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Foreign debt: Nigeria, other debtor countries, at risk, IMF warns

Foreign debt: Nigeria, other debtor countries, at risk, IMF warns

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Juliana Taiwo-Obalonye, Washington DC

Nigeria and other debtor countries have been warned by the International Monetary Fund (IMF) of risk associated with debt repayment following growing global debt levels.

This is even as the IMF has warned that voters’ disillusionment raises the threat of political developments that could destabilize a range of economic policies in the future, reaching beyond trade policy.

Nigeria’s next general elections holds on February, 2019.

According to, External Debt in Nigeria increased to 18913.44 USD Million in the fourth quarter of 2017 from 15352.13 USD Million in the third quarter of 2017.

External Debt in Nigeria averaged 7806.46 USD Million from 2008 until 2017, reaching an all time high of 18913.44 USD Million in the fourth quarter of 2017 and a record low of 3627.50 USD Million in the first quarter of 2009.

Economic Counsellor and Director of Research at the IMF, Maurice Obstfeld, told journalists during the presentation of the World Economic Outlook (WEO 2018), at the on going 2018 Spring Meetings in Washington DC, that “looking past the next few quarters, there are notable risks to the outlook as… global debt levels – private and public – are very high, threatening repayment problems as monetary policies normalize in an environment where many economies face lower medium-term growth rates.”

Obstfeld said the “new Global Financial Stability Report shows, global financial conditions remain generally loose despite the approach of higher monetary policy interest rates, enabling a further buildup of assets-markets vulnerabilities.”

He further warned that “geopolitical risks should not be discounted as well as the recent escalating tensions over trade which present a growing risk.”

These risks Obstfeld said could already be taking a toll noting that “global purchasing managers’ index (pmi) remain in expansionary territory, they have recently softened in advanced and emerging markets economies alike owing in part to weakening export orders.”

He explained further said the world economy is showing “broad-based momentum but that the prospect of a similar broad-based conflict over trade presents a jarring picture.

The IMF Research Director said despite the good near-term projections, longer-term prospects are more sobering. While advanced countries are facing aging population, falling rates of labour force participation and low productivity growth, they may not likely regain the per capita growth rates they enjoyed before the global financial crisis.

With regards to Nigeria and other commodities exporters, the IMF reiterated the need for diversified or risk losing out on the growth outlook for the future.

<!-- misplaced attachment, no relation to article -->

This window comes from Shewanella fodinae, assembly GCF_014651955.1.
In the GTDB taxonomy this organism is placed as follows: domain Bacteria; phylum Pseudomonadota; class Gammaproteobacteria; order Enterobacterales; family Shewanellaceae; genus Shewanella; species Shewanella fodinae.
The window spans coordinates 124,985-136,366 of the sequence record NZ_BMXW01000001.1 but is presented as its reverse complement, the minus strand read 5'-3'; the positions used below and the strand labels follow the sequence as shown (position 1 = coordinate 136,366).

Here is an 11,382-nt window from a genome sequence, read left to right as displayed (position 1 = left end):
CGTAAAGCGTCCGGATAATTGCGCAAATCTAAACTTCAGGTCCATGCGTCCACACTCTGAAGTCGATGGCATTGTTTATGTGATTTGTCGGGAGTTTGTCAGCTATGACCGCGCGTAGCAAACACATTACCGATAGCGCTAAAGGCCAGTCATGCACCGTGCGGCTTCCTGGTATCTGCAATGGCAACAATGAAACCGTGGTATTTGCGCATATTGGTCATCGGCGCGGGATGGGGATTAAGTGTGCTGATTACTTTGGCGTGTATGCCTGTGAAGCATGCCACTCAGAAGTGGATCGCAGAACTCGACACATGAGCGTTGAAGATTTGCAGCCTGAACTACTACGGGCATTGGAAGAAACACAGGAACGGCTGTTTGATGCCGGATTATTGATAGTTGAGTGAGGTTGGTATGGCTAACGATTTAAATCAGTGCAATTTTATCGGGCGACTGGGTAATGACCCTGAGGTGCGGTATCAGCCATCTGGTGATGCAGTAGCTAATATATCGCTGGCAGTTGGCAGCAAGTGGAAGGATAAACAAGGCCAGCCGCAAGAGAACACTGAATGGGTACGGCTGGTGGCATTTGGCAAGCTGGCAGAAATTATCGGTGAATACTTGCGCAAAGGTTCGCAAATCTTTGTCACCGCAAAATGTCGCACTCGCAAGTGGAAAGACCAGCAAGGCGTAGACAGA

According to the IMF, “emerging and developing economies present a diverse picture, and among those that are not commodity exporters, some can expect longer-term growth rates comparable to pre-crisis rates.”

However he warned that Nigeria and other commodities dependent economies may not be so lucky despite improvement in the outlook for commodity prices.

“Those countries will need to diversify their economies to boost future growth and resilience.”

Going forward, the IMF advised that “each national government can do much on its own to promote stronger, more resilient, and more inclusive growth.”

Also Multilateral cooperation Obstfeld noted “remains essential, to address a range of challenges in addition to the governance of world trade.

These challenges he said include, climate change, infectious diseases, cyber security, corporate taxation, and control of corruption, among others.

He added that, “global interdependence will only continue to grow; and unless countries face it in a spirit of collaboration- not conflict – the world economy cannot prosper.”

The business and finance world – led by the World Bank and IMF – have converge on Washington DC with a focus on gender equality, human capital investment, cryptocurrencies, sustainability and private sector investment.

Deliberating on these topics and others, political leaders, civil society organisations and private sector leaders will chart a way forward.

Some of the Nigerian delegates at the meetings are Kemi Adeosun, minister of finance, Godwin Emefiele, governor of the Central Bank of Nigeria, Tony Elumelu, chairman, Heirs Holdings, Omobola Johnson, honorary chairperson, Alliance for Affordable Internet and former minister of communications, Amina Mohammed, the deputy secretary-general of the UN and former minister of environment.

Others are Seni Sulyman, Andela’s vice president, global operations, Oyindamola Olabopo Ogundeji, designer and CEO of and Ugwem Eneyo, founder of a start-up IoT and software firm, Solstice Energy Solution.

The post Foreign debt: Nigeria, other debtor countries, at risk, IMF warns appeared first on The Sun News.

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